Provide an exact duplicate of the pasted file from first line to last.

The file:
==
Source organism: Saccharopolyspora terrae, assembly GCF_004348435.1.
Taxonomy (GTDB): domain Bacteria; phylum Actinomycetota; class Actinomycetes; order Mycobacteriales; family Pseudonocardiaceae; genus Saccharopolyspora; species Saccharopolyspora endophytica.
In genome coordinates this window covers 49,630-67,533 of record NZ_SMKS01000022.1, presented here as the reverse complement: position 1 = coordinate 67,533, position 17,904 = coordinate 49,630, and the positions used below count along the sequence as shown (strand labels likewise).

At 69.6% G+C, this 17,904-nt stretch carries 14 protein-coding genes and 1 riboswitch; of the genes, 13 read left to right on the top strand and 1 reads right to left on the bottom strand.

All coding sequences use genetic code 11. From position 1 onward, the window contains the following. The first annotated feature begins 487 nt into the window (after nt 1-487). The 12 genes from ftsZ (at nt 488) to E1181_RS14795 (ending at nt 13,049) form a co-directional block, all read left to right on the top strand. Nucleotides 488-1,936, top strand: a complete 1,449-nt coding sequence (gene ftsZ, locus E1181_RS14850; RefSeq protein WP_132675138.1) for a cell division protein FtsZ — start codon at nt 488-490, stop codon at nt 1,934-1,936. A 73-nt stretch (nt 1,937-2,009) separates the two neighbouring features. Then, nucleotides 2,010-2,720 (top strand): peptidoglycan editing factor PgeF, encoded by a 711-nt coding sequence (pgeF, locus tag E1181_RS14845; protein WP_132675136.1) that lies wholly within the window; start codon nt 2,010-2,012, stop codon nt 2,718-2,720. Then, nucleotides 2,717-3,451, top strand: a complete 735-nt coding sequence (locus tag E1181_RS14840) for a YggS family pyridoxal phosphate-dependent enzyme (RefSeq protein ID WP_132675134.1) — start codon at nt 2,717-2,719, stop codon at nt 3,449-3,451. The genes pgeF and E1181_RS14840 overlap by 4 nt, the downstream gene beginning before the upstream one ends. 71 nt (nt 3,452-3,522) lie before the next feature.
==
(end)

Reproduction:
Source organism: Saccharopolyspora terrae, assembly GCF_004348435.1.
Taxonomy (GTDB): domain Bacteria; phylum Actinomycetota; class Actinomycetes; order Mycobacteriales; family Pseudonocardiaceae; genus Saccharopolyspora; species Saccharopolyspora endophytica.
In genome coordinates this window covers 49,630-67,533 of record NZ_SMKS01000022.1, presented here as the reverse complement: position 1 = coordinate 67,533, position 17,904 = coordinate 49,630, and the positions used below count along the sequence as shown (strand labels likewise).

At 69.6% G+C, this 17,904-nt stretch carries 14 protein-coding genes and 1 riboswitch; of the genes, 13 read left to right on the top strand and 1 reads right to left on the bottom strand.

All coding sequences use genetic code 11. From position 1 onward, the window contains the following. The first annotated feature begins 487 nt into the window (after nt 1-487). The 12 genes from ftsZ (at nt 488) to E1181_RS14795 (ending at nt 13,049) form a co-directional block, all read left to right on the top strand. Nucleotides 488-1,936, top strand: a complete 1,449-nt coding sequence (gene ftsZ, locus E1181_RS14850; RefSeq protein WP_132675138.1) for a cell division protein FtsZ — start codon at nt 488-490, stop codon at nt 1,934-1,936. A 73-nt stretch (nt 1,937-2,009) separates the two neighbouring features. Then, nucleotides 2,010-2,720 (top strand): peptidoglycan editing factor PgeF, encoded by a 711-nt coding sequence (pgeF, locus tag E1181_RS14845; protein WP_132675136.1) that lies wholly within the window; start codon nt 2,010-2,012, stop codon nt 2,718-2,720. Then, nucleotides 2,717-3,451, top strand: a complete 735-nt coding sequence (locus tag E1181_RS14840) for a YggS family pyridoxal phosphate-dependent enzyme (RefSeq protein ID WP_132675134.1) — start codon at nt 2,717-2,719, stop codon at nt 3,449-3,451. The genes pgeF and E1181_RS14840 overlap by 4 nt, the downstream gene beginning before the upstream one ends. 71 nt (nt 3,452-3,522) lie before the next feature.